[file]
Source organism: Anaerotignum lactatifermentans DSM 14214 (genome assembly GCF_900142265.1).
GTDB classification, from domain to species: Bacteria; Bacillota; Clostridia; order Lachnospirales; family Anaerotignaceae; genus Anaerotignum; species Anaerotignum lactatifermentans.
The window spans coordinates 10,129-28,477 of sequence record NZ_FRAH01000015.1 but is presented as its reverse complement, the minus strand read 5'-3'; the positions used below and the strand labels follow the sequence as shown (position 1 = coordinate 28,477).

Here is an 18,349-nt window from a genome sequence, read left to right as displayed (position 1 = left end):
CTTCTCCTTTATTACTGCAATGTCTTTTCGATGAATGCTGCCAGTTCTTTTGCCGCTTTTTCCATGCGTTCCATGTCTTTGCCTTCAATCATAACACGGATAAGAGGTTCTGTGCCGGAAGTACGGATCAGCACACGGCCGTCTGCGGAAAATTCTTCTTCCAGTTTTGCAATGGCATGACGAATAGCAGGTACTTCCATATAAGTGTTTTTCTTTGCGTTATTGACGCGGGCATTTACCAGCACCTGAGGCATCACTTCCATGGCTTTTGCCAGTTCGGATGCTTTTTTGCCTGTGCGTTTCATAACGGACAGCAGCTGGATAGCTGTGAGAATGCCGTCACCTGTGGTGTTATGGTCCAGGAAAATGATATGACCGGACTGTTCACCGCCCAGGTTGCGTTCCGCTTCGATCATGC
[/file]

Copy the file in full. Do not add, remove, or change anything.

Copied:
Source organism: Anaerotignum lactatifermentans DSM 14214 (genome assembly GCF_900142265.1).
GTDB classification, from domain to species: Bacteria; Bacillota; Clostridia; order Lachnospirales; family Anaerotignaceae; genus Anaerotignum; species Anaerotignum lactatifermentans.
The window spans coordinates 10,129-28,477 of sequence record NZ_FRAH01000015.1 but is presented as its reverse complement, the minus strand read 5'-3'; the positions used below and the strand labels follow the sequence as shown (position 1 = coordinate 28,477).

Here is an 18,349-nt window from a genome sequence, read left to right as displayed (position 1 = left end):
CTTCTCCTTTATTACTGCAATGTCTTTTCGATGAATGCTGCCAGTTCTTTTGCCGCTTTTTCCATGCGTTCCATGTCTTTGCCTTCAATCATAACACGGATAAGAGGTTCTGTGCCGGAAGTACGGATCAGCACACGGCCGTCTGCGGAAAATTCTTCTTCCAGTTTTGCAATGGCATGACGAATAGCAGGTACTTCCATATAAGTGTTTTTCTTTGCGTTATTGACGCGGGCATTTACCAGCACCTGAGGCATCACTTCCATGGCTTTTGCCAGTTCGGATGCTTTTTTGCCTGTGCGTTTCATAACGGACAGCAGCTGGATAGCTGTGAGAATGCCGTCACCTGTGGTGTTATGGTCCAGGAAAATGATATGACCGGACTGTTCACCGCCCAGGTTGCGTTCCGCTTCGATCATGC